For nearly the past 24 hours we have been seeing a wave of malicious spam purporting to come from cnn.com. It has been a common tactic for spammers to attempt to utilize hot news headlines to give the appearance of validity and to peak interest in their email campaigns. Over the past 24 hours we have been monitoring emails that appear as news alerts from CNN. The campaign is currently exploiting public interest in the news headlines relating to the new Pope, as well as, news of a recent plane crash in Indiana. What caught my eye with this particular campaign, aside from the high volume of messages, was just how well presented the messages are.
Can you tell the difference between the real and the fake messages?
The first two messages are part of the malicious email campaign that we have been monitoring and the third messages is a real email news alert(I sent to myself) from cnn.com. As you can see the messages are nearly identical. Given the fact that there are many people using their email as a news feed from CNN, these messages could blend in almost perfectly with the real thing. So, If you are getting a news feed from CNN to your email, exercise extreme caution when veiwing these over the next few days. For someone that is in the habit of receiving these, the infection success rate could be very high for the spammers.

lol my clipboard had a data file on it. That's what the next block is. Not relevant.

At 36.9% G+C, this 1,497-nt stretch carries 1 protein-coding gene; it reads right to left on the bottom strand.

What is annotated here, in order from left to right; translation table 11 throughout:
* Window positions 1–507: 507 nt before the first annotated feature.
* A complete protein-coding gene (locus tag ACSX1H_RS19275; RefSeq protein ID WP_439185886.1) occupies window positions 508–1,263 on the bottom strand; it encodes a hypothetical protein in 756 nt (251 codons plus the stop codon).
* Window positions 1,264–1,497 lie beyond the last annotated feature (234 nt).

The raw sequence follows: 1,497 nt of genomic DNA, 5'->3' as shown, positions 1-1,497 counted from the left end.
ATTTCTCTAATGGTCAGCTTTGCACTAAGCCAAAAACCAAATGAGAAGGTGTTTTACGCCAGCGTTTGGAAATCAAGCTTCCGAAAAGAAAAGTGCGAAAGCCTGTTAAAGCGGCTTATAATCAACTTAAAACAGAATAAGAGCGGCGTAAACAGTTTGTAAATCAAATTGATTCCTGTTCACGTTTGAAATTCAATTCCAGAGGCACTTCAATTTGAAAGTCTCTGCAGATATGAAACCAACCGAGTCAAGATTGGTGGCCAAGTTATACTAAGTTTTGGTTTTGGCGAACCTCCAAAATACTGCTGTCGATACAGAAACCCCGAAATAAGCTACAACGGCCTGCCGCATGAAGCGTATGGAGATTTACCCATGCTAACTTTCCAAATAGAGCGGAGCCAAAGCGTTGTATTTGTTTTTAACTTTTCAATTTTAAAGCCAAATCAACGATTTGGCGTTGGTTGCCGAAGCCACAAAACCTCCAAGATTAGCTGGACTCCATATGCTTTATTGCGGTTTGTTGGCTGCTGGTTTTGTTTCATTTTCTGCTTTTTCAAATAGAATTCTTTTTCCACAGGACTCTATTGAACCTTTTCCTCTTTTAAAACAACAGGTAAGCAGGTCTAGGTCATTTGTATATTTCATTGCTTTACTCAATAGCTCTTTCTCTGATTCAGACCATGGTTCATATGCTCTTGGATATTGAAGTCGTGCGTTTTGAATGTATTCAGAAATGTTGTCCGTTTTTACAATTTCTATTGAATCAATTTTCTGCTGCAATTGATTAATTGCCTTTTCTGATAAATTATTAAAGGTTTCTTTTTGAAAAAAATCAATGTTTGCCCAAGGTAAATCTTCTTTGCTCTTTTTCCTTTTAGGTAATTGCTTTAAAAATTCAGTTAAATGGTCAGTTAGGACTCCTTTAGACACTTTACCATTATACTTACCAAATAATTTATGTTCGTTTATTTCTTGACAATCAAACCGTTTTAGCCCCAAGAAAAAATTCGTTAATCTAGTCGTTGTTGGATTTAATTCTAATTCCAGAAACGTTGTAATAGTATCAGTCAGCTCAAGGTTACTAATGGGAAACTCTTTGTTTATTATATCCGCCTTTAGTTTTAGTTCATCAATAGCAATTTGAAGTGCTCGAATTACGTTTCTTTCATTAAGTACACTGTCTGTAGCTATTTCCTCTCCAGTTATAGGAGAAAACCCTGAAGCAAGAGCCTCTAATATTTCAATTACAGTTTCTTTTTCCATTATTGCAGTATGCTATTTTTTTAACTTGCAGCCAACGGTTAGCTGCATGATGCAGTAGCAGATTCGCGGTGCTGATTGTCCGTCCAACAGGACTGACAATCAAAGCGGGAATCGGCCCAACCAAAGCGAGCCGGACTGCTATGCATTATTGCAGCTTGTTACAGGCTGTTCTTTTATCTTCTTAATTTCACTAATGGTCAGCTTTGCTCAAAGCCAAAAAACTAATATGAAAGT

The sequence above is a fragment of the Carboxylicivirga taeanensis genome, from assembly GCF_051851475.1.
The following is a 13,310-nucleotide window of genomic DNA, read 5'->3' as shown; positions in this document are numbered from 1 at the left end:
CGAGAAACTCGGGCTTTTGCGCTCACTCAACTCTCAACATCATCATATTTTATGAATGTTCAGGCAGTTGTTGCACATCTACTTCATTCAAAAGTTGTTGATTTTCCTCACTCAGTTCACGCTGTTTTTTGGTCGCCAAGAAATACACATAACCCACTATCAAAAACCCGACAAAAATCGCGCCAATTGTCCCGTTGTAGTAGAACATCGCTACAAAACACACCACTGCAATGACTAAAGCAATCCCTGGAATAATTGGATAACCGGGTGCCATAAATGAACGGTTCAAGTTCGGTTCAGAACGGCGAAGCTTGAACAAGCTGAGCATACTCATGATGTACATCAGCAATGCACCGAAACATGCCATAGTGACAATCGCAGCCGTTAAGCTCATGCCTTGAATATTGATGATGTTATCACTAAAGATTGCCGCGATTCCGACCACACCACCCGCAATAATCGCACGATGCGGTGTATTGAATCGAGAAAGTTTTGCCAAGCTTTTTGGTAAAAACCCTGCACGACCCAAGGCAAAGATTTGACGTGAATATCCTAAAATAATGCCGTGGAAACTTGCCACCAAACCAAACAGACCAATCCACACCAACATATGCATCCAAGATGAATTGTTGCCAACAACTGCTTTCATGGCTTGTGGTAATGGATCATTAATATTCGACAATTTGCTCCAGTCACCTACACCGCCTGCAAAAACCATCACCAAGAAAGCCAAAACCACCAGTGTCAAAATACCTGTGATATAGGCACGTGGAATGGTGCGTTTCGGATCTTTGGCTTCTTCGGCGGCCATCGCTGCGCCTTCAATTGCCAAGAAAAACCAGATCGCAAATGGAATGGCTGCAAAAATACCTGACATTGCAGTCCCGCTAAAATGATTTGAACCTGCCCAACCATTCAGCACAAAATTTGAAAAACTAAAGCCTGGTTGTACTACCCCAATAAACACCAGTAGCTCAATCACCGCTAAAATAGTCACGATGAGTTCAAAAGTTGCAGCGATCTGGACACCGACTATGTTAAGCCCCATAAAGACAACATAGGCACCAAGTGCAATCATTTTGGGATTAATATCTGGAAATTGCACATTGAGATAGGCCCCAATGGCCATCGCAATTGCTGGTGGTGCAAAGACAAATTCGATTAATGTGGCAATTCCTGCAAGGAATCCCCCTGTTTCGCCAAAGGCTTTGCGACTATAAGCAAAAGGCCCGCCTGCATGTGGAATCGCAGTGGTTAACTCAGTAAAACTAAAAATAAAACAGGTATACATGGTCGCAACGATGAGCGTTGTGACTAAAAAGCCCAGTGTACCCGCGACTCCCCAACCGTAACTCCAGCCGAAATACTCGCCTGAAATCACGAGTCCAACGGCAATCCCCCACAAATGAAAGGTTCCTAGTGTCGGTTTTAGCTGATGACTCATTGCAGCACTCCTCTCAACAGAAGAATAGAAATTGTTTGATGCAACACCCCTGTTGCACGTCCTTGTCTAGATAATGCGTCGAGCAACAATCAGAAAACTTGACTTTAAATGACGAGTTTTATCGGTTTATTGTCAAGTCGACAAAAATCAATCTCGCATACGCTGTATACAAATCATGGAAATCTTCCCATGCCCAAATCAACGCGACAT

The links in the malicious emails lead to any one of the 30+ malicious web pages that are currently serving to infect your machine with a variant of the malware family known as Cridex. Once you visit the malicious website and the infection occurs, the malware goes to work quickly. We observed the malware: hiding itself in common running processes, deleting the original dropper, modifying browser settings and adding itself to startup areas. Cridex is known to carry a high likelihood of propagation via multiple methods. In addition to spreading itself further, Cridex also opens a “backdoor” to your machine where additional malware can be installed. This often leads to the exfiltration of your personal data such as bank account credentials and other login information.
At one point we were seeing these messages coming in at a rate of over 2,000 messages per minute. As of 9am (CST) we have quarantined over 2.5 million of them. Of course all of our customers inboxes are protected from this threat.